Ketogenic diet fights depression, bipolar disorder and aids weight loss

Ketogenic the Wonder Diet

America’s never-ending crusade for slimmer bodies may have gained an ally: the Ketogenic diet.

The low-carb, high-fat diet Ketogenic diet is best known for rapid weight-loss — psychiatrists now say it may also fight depression and bipolar disorder.

There are numerous people calling themselves depressed “who aren’t depressed,” says Rif El-Mallakh, a professor, and psychiatrist at Louisville’s School of Medicine.

“I believe people confuse low energy and depression or sugar crashes with mood swings,” El-Mallakh told the Washington Post. “Those persons might do better with dietary modifications.”

El-Mallakh, the author of “Bipolar Depression”, claimed several patients suffered from bipolar disorder and got relief from following the ketogenic diet. Although reticent to claim diet therapy by itself combats depression, they are satisfied that mood is influenced by diet.

“Research studying the link between diet and mental health is new,” said Michael Bark, a professor at the Deakin School of Medicine in Australia. “The results are uniform and early results show a link.”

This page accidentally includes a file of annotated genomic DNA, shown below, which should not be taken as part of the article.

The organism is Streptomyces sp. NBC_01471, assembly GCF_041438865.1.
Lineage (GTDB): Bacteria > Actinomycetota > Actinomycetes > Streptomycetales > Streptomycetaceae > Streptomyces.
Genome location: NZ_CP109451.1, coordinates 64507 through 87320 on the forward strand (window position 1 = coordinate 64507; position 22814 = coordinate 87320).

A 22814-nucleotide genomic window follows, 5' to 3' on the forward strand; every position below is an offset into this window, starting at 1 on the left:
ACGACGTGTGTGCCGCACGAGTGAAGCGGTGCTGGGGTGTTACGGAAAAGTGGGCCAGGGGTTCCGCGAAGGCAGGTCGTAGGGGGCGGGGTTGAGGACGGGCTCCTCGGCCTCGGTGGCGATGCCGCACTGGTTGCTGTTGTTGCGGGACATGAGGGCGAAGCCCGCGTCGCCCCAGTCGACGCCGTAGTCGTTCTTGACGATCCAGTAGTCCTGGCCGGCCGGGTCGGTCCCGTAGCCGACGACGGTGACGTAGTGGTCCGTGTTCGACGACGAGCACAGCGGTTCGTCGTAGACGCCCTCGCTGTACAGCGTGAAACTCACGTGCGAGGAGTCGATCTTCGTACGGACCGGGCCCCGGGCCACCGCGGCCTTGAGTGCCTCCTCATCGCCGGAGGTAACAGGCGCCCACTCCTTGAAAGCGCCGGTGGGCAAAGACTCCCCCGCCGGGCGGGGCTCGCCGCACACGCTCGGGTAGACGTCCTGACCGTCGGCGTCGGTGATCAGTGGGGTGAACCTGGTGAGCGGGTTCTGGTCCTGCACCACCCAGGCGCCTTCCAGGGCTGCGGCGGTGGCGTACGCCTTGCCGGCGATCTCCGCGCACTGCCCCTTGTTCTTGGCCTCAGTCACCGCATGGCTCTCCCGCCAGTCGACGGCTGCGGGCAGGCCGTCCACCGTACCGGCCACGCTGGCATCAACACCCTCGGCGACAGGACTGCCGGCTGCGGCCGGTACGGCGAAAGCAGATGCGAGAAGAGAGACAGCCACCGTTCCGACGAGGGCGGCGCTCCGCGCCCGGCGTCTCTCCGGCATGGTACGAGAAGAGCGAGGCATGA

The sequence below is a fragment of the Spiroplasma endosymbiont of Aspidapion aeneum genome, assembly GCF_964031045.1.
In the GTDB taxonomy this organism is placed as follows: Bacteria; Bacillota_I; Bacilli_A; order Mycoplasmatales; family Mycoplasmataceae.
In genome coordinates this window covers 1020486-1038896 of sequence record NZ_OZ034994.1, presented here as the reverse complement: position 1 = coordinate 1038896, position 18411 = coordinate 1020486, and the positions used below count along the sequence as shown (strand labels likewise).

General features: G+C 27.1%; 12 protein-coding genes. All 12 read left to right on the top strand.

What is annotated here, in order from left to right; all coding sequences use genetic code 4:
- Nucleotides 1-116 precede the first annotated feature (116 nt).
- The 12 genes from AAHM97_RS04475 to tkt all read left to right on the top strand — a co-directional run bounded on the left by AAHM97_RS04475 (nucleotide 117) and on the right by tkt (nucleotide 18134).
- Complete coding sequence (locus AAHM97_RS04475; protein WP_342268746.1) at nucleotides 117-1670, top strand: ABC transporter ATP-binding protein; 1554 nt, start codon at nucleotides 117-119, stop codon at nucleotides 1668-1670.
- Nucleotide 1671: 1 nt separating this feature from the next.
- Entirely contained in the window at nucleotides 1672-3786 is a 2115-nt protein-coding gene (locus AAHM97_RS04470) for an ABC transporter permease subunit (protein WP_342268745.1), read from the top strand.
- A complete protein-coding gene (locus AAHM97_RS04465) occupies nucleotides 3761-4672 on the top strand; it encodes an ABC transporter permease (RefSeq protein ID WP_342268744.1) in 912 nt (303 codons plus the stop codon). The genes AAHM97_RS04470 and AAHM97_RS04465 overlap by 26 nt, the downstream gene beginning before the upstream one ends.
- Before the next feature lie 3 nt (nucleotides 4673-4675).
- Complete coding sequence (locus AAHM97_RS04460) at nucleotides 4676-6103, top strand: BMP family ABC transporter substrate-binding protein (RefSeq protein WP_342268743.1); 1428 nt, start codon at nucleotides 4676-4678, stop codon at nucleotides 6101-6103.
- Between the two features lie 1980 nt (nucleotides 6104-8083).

Currently, depressive patients are advised to increase their intake of omega-3 fatty acids which have already been confirmed as mood enhancers.

A California woman in 2011, suffered from bipolar disorder and found relief after following the low-carb, high-fat Atkins diet according to Celebrity Health & Fitness.

“I changed my diet because of gastrointestinal problems,” the woman said. “I noticed within a day a marked difference in my head — for the first time in years I felt clear.”

The results don’t surprise Dr. Jeff Volek, a dietitian and professor at Ohio State University.

“By reducing carbs in our diet and substituting healthy fats, we enjoy a better mood as we experience more stable blood sugar levels,” said Volek.

“It was an epiphany when I moved to a ketogenic diet,” Volek added. “I felt better and had more, and more consistent, energy.”

“Fat is your friend,” says Dr. Marina Gafanovich. “The brain thrives on a fat-rich, low-carbohydrate diet.”